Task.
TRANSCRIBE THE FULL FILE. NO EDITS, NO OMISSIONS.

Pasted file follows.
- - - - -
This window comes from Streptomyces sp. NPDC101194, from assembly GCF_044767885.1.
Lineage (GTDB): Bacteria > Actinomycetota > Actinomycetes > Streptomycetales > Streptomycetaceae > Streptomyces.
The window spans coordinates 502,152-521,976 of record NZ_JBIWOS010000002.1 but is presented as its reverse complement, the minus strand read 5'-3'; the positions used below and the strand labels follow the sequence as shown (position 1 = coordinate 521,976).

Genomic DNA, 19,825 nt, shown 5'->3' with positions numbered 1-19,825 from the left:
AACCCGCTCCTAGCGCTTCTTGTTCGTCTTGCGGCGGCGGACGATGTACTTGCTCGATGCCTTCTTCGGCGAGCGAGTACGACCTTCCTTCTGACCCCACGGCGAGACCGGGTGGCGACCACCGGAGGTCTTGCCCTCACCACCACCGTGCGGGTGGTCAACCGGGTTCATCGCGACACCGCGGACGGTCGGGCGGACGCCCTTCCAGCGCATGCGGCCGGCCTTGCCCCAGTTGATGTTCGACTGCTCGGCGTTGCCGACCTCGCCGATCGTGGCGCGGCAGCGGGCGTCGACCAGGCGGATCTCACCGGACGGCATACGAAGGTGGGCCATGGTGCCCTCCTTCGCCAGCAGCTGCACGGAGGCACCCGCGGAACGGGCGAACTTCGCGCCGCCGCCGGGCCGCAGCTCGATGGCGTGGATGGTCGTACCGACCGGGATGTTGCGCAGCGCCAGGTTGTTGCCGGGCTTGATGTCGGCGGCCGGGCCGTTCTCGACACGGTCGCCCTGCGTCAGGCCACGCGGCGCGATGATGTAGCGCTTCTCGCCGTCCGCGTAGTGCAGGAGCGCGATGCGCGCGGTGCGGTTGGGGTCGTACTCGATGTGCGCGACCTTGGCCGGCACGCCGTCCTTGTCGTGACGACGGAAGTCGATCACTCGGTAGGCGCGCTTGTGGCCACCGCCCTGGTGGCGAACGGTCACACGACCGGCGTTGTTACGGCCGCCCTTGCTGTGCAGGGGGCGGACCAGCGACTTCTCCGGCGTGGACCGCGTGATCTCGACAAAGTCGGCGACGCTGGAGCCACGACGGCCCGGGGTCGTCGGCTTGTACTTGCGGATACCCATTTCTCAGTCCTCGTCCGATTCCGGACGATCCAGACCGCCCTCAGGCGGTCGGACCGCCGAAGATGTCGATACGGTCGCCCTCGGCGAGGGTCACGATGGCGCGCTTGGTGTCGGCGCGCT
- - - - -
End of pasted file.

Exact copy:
This window comes from Streptomyces sp. NPDC101194, from assembly GCF_044767885.1.
Lineage (GTDB): Bacteria > Actinomycetota > Actinomycetes > Streptomycetales > Streptomycetaceae > Streptomyces.
The window spans coordinates 502,152-521,976 of record NZ_JBIWOS010000002.1 but is presented as its reverse complement, the minus strand read 5'-3'; the positions used below and the strand labels follow the sequence as shown (position 1 = coordinate 521,976).

Genomic DNA, 19,825 nt, shown 5'->3' with positions numbered 1-19,825 from the left:
AACCCGCTCCTAGCGCTTCTTGTTCGTCTTGCGGCGGCGGACGATGTACTTGCTCGATGCCTTCTTCGGCGAGCGAGTACGACCTTCCTTCTGACCCCACGGCGAGACCGGGTGGCGACCACCGGAGGTCTTGCCCTCACCACCACCGTGCGGGTGGTCAACCGGGTTCATCGCGACACCGCGGACGGTCGGGCGGACGCCCTTCCAGCGCATGCGGCCGGCCTTGCCCCAGTTGATGTTCGACTGCTCGGCGTTGCCGACCTCGCCGATCGTGGCGCGGCAGCGGGCGTCGACCAGGCGGATCTCACCGGACGGCATACGAAGGTGGGCCATGGTGCCCTCCTTCGCCAGCAGCTGCACGGAGGCACCCGCGGAACGGGCGAACTTCGCGCCGCCGCCGGGCCGCAGCTCGATGGCGTGGATGGTCGTACCGACCGGGATGTTGCGCAGCGCCAGGTTGTTGCCGGGCTTGATGTCGGCGGCCGGGCCGTTCTCGACACGGTCGCCCTGCGTCAGGCCACGCGGCGCGATGATGTAGCGCTTCTCGCCGTCCGCGTAGTGCAGGAGCGCGATGCGCGCGGTGCGGTTGGGGTCGTACTCGATGTGCGCGACCTTGGCCGGCACGCCGTCCTTGTCGTGACGACGGAAGTCGATCACTCGGTAGGCGCGCTTGTGGCCACCGCCCTGGTGGCGAACGGTCACACGACCGGCGTTGTTACGGCCGCCCTTGCTGTGCAGGGGGCGGACCAGCGACTTCTCCGGCGTGGACCGCGTGATCTCGACAAAGTCGGCGACGCTGGAGCCACGACGGCCCGGGGTCGTCGGCTTGTACTTGCGGATACCCATTTCTCAGTCCTCGTCCGATTCCGGACGATCCAGACCGCCCTCAGGCGGTCGGACCGCCGAAGATGTCGATACGGTCGCCCTCGGCGAGGGTCACGATGGCGCGCTTGGTGTCGGCGCGCT